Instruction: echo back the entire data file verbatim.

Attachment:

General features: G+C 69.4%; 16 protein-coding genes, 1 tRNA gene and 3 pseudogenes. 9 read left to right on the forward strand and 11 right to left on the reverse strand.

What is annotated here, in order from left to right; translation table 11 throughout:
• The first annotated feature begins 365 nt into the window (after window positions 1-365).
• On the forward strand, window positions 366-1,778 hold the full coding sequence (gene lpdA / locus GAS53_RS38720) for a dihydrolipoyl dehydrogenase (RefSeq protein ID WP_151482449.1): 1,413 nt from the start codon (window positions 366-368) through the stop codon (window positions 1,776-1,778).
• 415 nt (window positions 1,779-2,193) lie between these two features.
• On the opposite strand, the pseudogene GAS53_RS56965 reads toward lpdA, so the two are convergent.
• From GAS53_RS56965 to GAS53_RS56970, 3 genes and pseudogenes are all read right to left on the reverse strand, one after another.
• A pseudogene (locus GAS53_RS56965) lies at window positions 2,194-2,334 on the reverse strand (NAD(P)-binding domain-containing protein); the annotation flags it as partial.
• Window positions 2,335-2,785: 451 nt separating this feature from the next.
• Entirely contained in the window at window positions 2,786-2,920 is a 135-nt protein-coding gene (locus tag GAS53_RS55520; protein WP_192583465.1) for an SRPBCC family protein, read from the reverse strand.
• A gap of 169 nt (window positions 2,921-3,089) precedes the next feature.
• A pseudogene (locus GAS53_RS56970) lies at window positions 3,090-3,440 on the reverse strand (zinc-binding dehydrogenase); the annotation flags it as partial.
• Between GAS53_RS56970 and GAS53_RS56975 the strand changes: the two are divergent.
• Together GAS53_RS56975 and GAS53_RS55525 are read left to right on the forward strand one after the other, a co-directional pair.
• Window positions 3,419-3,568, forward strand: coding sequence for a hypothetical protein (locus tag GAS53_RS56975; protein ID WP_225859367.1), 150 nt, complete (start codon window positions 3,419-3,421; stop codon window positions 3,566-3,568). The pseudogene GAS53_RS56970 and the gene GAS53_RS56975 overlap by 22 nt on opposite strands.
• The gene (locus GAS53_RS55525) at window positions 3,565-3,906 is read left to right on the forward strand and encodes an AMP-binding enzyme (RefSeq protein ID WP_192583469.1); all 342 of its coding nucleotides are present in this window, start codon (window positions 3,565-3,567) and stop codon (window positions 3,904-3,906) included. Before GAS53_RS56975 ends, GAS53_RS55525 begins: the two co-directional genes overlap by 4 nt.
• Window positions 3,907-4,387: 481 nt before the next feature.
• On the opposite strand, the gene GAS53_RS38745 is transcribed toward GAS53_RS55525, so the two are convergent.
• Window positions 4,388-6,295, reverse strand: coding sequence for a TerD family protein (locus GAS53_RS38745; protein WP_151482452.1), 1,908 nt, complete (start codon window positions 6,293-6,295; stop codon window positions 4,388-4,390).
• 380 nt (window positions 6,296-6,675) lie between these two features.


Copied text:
General features: G+C 69.4%; 16 protein-coding genes, 1 tRNA gene and 3 pseudogenes. 9 read left to right on the forward strand and 11 right to left on the reverse strand.

What is annotated here, in order from left to right; translation table 11 throughout:
• The first annotated feature begins 365 nt into the window (after window positions 1-365).
• On the forward strand, window positions 366-1,778 hold the full coding sequence (gene lpdA / locus GAS53_RS38720) for a dihydrolipoyl dehydrogenase (RefSeq protein ID WP_151482449.1): 1,413 nt from the start codon (window positions 366-368) through the stop codon (window positions 1,776-1,778).
• 415 nt (window positions 1,779-2,193) lie between these two features.
• On the opposite strand, the pseudogene GAS53_RS56965 reads toward lpdA, so the two are convergent.
• From GAS53_RS56965 to GAS53_RS56970, 3 genes and pseudogenes are all read right to left on the reverse strand, one after another.
• A pseudogene (locus GAS53_RS56965) lies at window positions 2,194-2,334 on the reverse strand (NAD(P)-binding domain-containing protein); the annotation flags it as partial.
• Window positions 2,335-2,785: 451 nt separating this feature from the next.
• Entirely contained in the window at window positions 2,786-2,920 is a 135-nt protein-coding gene (locus tag GAS53_RS55520; protein WP_192583465.1) for an SRPBCC family protein, read from the reverse strand.
• A gap of 169 nt (window positions 2,921-3,089) precedes the next feature.
• A pseudogene (locus GAS53_RS56970) lies at window positions 3,090-3,440 on the reverse strand (zinc-binding dehydrogenase); the annotation flags it as partial.
• Between GAS53_RS56970 and GAS53_RS56975 the strand changes: the two are divergent.
• Together GAS53_RS56975 and GAS53_RS55525 are read left to right on the forward strand one after the other, a co-directional pair.
• Window positions 3,419-3,568, forward strand: coding sequence for a hypothetical protein (locus tag GAS53_RS56975; protein ID WP_225859367.1), 150 nt, complete (start codon window positions 3,419-3,421; stop codon window positions 3,566-3,568). The pseudogene GAS53_RS56970 and the gene GAS53_RS56975 overlap by 22 nt on opposite strands.
• The gene (locus GAS53_RS55525) at window positions 3,565-3,906 is read left to right on the forward strand and encodes an AMP-binding enzyme (RefSeq protein ID WP_192583469.1); all 342 of its coding nucleotides are present in this window, start codon (window positions 3,565-3,567) and stop codon (window positions 3,904-3,906) included. Before GAS53_RS56975 ends, GAS53_RS55525 begins: the two co-directional genes overlap by 4 nt.
• Window positions 3,907-4,387: 481 nt before the next feature.
• On the opposite strand, the gene GAS53_RS38745 is transcribed toward GAS53_RS55525, so the two are convergent.
• Window positions 4,388-6,295, reverse strand: coding sequence for a TerD family protein (locus GAS53_RS38745; protein WP_151482452.1), 1,908 nt, complete (start codon window positions 6,293-6,295; stop codon window positions 4,388-4,390).
• 380 nt (window positions 6,296-6,675) lie between these two features.